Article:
It is clear that Hyper-V snapshots allow you to easily and rapidly revert the VM to its previous state before any damaging changes are applied. Due to this, they can be considered a feasible tool for test and development environments.

Moreover, using Hyper-V snapshots in production environment is not advisable because AVHD(X) files have the tendency to rapidly grow in size and take up extra disk space, which eventually affects your server performance.

  • Hyper-V snapshots are not a backup alternative

The most important thing that you should know about Hyper-V snapshots is that they are not backups and cannot provide the same level of data protection as backup software. VM snapshots are merely a short-term solution for saving the VM state at a particular point in time but it doesn’t actually create a copy of the virtual disk. Hyper-V snapshots cannot protect against issues that might affect the host. If the VM gets damaged, created snapshots will be deleted as a result. Thus, the main virtual disk remains a single point of failure in your environment.

  • Default location of Hyper-V snapshots is the folder with the original VHD(X) file

Hyper-V automatically assigns a default location for its snapshots. Generally, it is the folder which contains the original virtual hard disk and all differencing disks are automatically created in the same location as their parent disk.

However, when using Hyper-V Manager, you can choose where the snapshot configuration and snapshot saved state files for a selected VM will be stored. For this purpose, open Hyper-V Manager and make sure that there are no Hyper-V snapshots for this VM. Click Settings and select the Checkpoints category. In Checkpoint File Location, click Browse and select the folder where the files will be stored. To complete the operation, click Apply and then OK.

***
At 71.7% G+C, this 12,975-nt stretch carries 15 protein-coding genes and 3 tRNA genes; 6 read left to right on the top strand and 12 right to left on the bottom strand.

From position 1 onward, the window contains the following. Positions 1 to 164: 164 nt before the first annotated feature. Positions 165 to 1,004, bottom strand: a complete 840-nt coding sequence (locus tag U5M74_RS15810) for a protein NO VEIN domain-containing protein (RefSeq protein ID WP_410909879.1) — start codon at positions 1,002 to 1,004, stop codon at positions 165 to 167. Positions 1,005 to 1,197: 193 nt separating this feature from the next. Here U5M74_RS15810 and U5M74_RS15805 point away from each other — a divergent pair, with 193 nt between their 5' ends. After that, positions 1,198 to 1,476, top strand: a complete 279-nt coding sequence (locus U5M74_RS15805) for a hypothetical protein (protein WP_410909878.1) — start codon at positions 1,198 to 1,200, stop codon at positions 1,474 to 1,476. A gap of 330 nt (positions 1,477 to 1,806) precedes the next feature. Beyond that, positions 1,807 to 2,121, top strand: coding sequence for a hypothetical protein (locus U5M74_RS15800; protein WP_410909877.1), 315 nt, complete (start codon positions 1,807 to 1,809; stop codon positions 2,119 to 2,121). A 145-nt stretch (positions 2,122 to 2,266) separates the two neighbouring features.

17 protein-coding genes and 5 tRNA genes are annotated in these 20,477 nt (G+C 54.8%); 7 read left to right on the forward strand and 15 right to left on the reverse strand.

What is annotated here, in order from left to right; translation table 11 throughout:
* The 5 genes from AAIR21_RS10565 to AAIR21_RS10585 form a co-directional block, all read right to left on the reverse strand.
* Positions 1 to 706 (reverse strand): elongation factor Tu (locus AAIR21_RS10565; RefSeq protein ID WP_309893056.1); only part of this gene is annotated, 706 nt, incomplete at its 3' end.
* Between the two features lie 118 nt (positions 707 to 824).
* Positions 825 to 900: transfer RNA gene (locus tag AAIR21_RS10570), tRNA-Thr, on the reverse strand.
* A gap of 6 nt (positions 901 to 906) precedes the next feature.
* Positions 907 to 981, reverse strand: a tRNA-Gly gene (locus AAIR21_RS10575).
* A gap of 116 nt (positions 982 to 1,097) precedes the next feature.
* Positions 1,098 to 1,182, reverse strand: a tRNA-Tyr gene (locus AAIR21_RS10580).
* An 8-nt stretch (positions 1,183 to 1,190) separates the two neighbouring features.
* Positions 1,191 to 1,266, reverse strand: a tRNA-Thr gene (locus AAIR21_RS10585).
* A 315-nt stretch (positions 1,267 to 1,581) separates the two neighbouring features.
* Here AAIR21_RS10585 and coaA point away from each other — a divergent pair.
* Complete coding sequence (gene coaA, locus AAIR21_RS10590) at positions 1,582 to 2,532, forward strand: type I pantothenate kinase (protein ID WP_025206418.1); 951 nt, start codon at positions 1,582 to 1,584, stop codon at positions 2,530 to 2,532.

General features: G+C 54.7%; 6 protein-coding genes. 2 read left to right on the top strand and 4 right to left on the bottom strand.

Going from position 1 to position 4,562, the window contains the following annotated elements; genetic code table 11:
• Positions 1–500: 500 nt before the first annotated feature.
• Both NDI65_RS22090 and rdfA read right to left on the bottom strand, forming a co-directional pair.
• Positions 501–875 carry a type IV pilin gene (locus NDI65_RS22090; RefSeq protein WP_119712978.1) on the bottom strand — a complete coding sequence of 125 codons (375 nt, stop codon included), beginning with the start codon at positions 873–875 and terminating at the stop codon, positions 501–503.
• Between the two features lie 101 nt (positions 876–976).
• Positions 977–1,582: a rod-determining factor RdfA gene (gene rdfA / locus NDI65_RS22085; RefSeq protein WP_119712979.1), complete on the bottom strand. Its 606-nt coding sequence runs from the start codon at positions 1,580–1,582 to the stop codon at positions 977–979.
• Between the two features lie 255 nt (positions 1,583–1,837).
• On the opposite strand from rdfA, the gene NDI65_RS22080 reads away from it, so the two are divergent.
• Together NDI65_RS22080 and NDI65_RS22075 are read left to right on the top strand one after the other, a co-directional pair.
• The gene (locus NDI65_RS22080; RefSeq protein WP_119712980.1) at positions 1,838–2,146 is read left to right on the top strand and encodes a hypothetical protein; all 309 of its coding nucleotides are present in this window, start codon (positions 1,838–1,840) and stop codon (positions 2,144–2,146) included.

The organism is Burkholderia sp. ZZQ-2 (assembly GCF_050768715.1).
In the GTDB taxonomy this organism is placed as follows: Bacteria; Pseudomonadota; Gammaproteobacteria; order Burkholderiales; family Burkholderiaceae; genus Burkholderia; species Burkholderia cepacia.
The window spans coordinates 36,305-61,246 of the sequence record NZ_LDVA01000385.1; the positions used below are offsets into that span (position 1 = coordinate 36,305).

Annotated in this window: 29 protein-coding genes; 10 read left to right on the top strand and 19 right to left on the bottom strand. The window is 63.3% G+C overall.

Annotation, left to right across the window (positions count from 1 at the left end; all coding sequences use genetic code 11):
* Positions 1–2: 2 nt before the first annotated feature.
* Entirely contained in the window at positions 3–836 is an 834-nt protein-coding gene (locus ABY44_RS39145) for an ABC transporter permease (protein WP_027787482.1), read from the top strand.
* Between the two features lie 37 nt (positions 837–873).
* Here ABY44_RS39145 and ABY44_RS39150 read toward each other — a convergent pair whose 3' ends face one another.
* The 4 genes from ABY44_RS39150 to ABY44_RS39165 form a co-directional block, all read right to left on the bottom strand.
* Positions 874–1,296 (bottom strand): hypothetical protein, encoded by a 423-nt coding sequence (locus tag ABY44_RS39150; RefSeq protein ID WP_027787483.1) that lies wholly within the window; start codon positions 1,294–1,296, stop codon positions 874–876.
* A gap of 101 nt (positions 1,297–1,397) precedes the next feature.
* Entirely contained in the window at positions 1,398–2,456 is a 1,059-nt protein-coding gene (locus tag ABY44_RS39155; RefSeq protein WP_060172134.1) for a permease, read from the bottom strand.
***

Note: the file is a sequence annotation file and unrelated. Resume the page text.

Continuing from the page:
Configuring Hyper-V Snapshot Location

Consider changing the default snapshot location to another media to prevent AVHD(X) files from piling up and consuming the entire disk space.

  • Hyper-V snapshots should not be deleted but merged

When you have multiple snapshots on a single host, they generally take up a lot of space, which negatively affects server performance. Because of this, you must delete Hyper-V snapshots from time to time to free up space on a Hyper-V host. However, AVHD(X) files should not be deleted directly from the system folder. Instead, they should be merged.

During the merge operation, AVHD(X) files are merged with the parent disk. After the operation is complete, the snapshot files will be deleted from the system. To merge Hyper-V snapshots, use Hyper-V Manager or PowerShell cmdlets.

  • Hyper-V snapshot name should be unique

When a Hyper-V snapshot is first created, a standard name is automatically assigned to it. The default name of a Hyper-V snapshot has the following format: VM name – (MM/DD/YYY -hh:mm:ss AM\PM). This type of name can be confusing at times, especially when working with multiple Hyper-V snapshots. Therefore, we recommend you to rename VM snapshots to make them distinguishable from one another. Give each snapshot a unique name containing details about the VM state at the point of time when the snapshot was taken. Once again, Hyper-V Manager and PowerShell can be used to rename Hyper-V snapshots.

  • Multiple Hyper-V snapshots can form a snapshot tree

If you open Hyper-V Manager and look at the created checkpoints, you will notice that the way they are structured resembles the form of a tree, with each branch stemming from the one which precedes it.

Multiple Hyper-V Snapshots Can Form a Snapshot Tree

When you have multiple checkpoints in your infrastructure, they are not sorted out randomly but organized in parent-child hierarchies, whereby a single checkpoint is referred to as the parent of a checkpoint created after it (which is called a child). Note that a single checkpoint tree can include up to 50 checkpoints. You must monitor the state of the checkpoint tree to ensure that it doesn’t grow too much in size, because this will decrease the VM performance and reduce the disk space.


Despite the many advantages that Hyper-V snapshots have, their functionality is still not advanced enough to ensure reliable data protection. Therefore, Hyper-V snapshots can be effectively used only in certain cases such as development and testing, where you need to see the immediate results of your work and have the opportunity to revert changes in the system.